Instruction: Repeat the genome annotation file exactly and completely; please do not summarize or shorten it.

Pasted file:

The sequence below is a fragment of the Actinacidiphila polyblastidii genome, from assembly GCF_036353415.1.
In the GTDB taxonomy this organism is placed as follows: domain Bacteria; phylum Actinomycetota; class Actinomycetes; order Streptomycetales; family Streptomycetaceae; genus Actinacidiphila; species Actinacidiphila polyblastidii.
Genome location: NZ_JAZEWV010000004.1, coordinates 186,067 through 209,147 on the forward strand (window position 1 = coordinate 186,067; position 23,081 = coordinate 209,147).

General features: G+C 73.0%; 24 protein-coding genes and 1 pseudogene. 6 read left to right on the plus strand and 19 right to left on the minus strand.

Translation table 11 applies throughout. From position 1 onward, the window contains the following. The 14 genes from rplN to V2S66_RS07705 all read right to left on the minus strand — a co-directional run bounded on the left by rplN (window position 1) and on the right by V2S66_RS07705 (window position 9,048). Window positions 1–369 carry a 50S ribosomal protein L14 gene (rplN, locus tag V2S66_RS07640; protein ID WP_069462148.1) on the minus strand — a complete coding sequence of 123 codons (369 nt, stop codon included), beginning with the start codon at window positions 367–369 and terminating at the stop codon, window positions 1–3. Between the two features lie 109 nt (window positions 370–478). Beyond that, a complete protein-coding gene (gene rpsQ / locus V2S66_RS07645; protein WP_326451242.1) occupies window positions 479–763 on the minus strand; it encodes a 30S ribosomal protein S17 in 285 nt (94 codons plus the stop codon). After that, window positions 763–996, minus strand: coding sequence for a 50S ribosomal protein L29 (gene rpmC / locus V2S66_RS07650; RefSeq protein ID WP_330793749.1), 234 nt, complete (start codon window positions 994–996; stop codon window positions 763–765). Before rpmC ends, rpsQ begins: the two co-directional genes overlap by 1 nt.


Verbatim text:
The sequence below is a fragment of the Actinacidiphila polyblastidii genome, from assembly GCF_036353415.1.
In the GTDB taxonomy this organism is placed as follows: domain Bacteria; phylum Actinomycetota; class Actinomycetes; order Streptomycetales; family Streptomycetaceae; genus Actinacidiphila; species Actinacidiphila polyblastidii.
Genome location: NZ_JAZEWV010000004.1, coordinates 186,067 through 209,147 on the forward strand (window position 1 = coordinate 186,067; position 23,081 = coordinate 209,147).

General features: G+C 73.0%; 24 protein-coding genes and 1 pseudogene. 6 read left to right on the plus strand and 19 right to left on the minus strand.

Translation table 11 applies throughout. From position 1 onward, the window contains the following. The 14 genes from rplN to V2S66_RS07705 all read right to left on the minus strand — a co-directional run bounded on the left by rplN (window position 1) and on the right by V2S66_RS07705 (window position 9,048). Window positions 1–369 carry a 50S ribosomal protein L14 gene (rplN, locus tag V2S66_RS07640; protein ID WP_069462148.1) on the minus strand — a complete coding sequence of 123 codons (369 nt, stop codon included), beginning with the start codon at window positions 367–369 and terminating at the stop codon, window positions 1–3. Between the two features lie 109 nt (window positions 370–478). Beyond that, a complete protein-coding gene (gene rpsQ / locus V2S66_RS07645; protein WP_326451242.1) occupies window positions 479–763 on the minus strand; it encodes a 30S ribosomal protein S17 in 285 nt (94 codons plus the stop codon). After that, window positions 763–996, minus strand: coding sequence for a 50S ribosomal protein L29 (gene rpmC / locus V2S66_RS07650; RefSeq protein ID WP_330793749.1), 234 nt, complete (start codon window positions 994–996; stop codon window positions 763–765). Before rpmC ends, rpsQ begins: the two co-directional genes overlap by 1 nt.